Gluten Free Done Right

Last week, Elana from Elana’s Pantry published a blog post entitled “Gluten Free Is Not Healthy” which sparked a pretty good conversation on Twitter and her blog. Before you jump to conclusions, we recommend reading the article. While some of her statements might appear misleading when taken out of context (and some she freely admits were a bit factually off), her overall message is spot on in our opinion. When we asked our Facebook fans what they thought about the article, the majority agreed with her sentiment, which was, essentially that eating a gluten free diet does not necessarily mean you are eating a healthy diet. Gluten free processed foods are still processed foods and are as nutritionally deplete as their conventional counterparts- a gluten free frozen pizza is still a frozen pizza. Eating a gluten free diet can be unhealthy if not done correctly.

That is NOT to say that eating a gluten free diet is not going to benefit you when you have celiac disease, gluten intolerance or just need to avoid gluten. Cutting out gluten most definitely will be more beneficial to your health in those instances. What this article really points out is the need for a nutritionally balanced gluten free diet. Eating a diet rich in whole foods is far superior to one that relies heavily on foods like white rice flour, potato starch and prepared gluten free junk food.

Like a balanced conventional diet, a healthy gluten free diet should be rich in gluten free whole grains like sorghum, millet, quinoa, brown rice and buckwheat, to name just a few of the many gluten free whole grains available. Fresh fruit and vegetables are naturally gluten free and should be eaten with every meal. Protein, when chosen carefully, is a gluten free nutritional powerhouse. Meats that have not been processed with fillers, fresh fish, tofu, tempeh and legumes are all great sources of protein and the overwhelming majority of these foods are naturally gluten free. A good rule to follow is the rule of thirds- a third of your plate should be protein, a third vegetables and a third carbohydrate (preferably a complex carbohydrate).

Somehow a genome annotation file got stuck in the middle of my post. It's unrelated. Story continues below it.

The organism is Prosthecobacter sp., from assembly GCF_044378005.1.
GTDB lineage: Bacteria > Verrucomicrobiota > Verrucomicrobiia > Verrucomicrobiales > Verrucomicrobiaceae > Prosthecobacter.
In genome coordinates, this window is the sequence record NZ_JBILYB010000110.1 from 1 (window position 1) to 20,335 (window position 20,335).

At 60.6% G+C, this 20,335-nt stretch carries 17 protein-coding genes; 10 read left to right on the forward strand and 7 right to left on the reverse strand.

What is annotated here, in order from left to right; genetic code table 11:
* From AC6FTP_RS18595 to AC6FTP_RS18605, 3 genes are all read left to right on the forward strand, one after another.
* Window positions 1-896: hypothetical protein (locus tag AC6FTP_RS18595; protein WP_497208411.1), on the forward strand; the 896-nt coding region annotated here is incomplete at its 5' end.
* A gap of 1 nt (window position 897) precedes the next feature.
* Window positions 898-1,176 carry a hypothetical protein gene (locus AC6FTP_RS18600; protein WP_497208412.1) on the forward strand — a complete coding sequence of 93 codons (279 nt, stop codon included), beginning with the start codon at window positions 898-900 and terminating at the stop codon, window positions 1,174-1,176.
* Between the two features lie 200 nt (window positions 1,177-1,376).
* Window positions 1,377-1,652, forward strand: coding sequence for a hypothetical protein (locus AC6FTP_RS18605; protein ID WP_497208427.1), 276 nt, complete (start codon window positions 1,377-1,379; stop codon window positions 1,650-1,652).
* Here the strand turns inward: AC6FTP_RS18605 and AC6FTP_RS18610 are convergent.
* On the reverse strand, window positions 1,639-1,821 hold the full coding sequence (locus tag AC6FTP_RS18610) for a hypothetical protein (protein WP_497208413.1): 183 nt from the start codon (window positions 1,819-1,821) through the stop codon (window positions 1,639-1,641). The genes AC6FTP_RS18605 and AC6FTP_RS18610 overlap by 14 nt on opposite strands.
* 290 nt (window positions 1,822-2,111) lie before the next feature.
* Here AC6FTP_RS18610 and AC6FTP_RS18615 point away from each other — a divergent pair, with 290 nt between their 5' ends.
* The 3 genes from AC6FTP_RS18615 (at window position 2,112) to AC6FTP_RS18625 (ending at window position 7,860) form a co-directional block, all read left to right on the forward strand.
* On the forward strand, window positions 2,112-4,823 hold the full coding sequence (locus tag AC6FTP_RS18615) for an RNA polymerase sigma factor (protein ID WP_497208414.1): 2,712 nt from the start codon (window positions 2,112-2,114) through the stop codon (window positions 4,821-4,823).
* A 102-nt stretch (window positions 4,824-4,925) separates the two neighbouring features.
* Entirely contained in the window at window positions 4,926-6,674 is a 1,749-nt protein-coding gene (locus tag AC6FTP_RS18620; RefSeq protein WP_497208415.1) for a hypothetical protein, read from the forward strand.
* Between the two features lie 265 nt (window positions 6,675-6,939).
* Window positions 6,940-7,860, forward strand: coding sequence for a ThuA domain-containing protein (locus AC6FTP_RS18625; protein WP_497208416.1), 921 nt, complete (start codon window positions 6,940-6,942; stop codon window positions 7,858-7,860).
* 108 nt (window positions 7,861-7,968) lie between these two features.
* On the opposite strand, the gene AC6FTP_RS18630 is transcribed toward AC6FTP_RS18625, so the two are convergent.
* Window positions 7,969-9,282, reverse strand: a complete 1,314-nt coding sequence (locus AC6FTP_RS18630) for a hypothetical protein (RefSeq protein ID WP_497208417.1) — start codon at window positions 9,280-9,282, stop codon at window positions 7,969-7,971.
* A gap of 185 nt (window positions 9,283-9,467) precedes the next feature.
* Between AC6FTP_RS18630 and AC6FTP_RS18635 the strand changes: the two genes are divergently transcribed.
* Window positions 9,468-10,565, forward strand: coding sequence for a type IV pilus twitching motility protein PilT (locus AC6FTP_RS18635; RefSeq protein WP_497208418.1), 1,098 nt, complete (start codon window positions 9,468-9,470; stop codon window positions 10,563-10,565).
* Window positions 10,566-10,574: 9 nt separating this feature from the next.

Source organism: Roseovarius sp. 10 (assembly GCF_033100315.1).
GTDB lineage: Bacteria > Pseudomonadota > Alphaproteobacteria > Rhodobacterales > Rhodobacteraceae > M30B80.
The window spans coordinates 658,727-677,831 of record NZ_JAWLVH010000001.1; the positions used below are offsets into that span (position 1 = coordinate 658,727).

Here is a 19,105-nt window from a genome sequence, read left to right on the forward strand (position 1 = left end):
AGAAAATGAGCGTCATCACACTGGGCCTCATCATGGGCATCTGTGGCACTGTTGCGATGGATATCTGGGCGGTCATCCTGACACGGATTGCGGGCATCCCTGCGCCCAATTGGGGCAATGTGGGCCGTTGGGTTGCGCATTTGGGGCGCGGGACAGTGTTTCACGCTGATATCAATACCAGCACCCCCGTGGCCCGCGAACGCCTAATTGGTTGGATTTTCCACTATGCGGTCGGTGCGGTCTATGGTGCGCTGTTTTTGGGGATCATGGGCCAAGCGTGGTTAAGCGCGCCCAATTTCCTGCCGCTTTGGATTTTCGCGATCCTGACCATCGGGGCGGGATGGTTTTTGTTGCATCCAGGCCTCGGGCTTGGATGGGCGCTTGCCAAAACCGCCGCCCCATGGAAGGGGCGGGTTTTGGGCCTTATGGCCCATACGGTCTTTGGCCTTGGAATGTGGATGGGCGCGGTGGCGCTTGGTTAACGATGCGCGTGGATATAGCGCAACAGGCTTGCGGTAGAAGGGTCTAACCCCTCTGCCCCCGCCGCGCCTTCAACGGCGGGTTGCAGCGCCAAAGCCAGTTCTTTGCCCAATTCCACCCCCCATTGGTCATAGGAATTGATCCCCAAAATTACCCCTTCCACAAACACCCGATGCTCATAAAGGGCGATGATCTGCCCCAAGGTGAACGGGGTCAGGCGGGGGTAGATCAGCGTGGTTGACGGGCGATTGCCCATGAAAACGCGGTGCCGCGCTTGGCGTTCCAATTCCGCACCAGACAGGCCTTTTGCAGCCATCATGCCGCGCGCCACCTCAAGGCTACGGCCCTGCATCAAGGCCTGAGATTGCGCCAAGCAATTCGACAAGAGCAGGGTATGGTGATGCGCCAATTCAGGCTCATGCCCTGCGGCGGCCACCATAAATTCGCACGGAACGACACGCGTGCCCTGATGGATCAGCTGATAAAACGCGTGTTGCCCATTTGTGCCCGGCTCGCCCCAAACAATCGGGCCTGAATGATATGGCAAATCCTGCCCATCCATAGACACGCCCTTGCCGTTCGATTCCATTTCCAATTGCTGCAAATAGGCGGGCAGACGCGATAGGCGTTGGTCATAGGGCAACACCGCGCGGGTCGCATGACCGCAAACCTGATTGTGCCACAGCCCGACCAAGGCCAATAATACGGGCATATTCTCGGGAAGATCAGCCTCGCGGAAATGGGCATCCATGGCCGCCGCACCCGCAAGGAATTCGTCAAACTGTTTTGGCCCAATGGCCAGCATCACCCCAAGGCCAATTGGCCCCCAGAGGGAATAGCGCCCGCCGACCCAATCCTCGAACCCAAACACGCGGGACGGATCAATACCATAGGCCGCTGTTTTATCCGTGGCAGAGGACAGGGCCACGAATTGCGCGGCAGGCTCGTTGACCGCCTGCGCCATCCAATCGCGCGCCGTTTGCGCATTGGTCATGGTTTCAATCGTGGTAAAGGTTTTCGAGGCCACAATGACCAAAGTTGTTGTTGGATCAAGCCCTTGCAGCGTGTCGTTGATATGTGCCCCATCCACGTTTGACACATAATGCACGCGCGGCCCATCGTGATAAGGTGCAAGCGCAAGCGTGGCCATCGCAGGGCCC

For your optimal health, leave those processed gluten free foods for special occasions- we all want to enjoy a piece of pizza once in a while- and focus on eating a variety of whole foods. If you need some inspiration, here are some bloggers who really do gluten free right. Also, be sure to browse our extensive recipe collection on our website and here on the blog– we have loads of good choices for a gluten free diet.

Have some more suggestions that people should consider for a healthy, gluten free diet? We’d love to hear from you in the comments!


Jerry Weil says:

I believe that in time the truth will come out that EVERYONE has gluten sensitivity, because it’s not something we were ever meant to digest. A few years ago the numbers said something like 5-10 percent. These days I hear more like 40. Won’t be long (hopefully) until that number reaches 100. Then there will be many more and healthier gluten-free options readily available. In the meantime I mostly make my own, and Bob’s Red Mill helps greatly with that!

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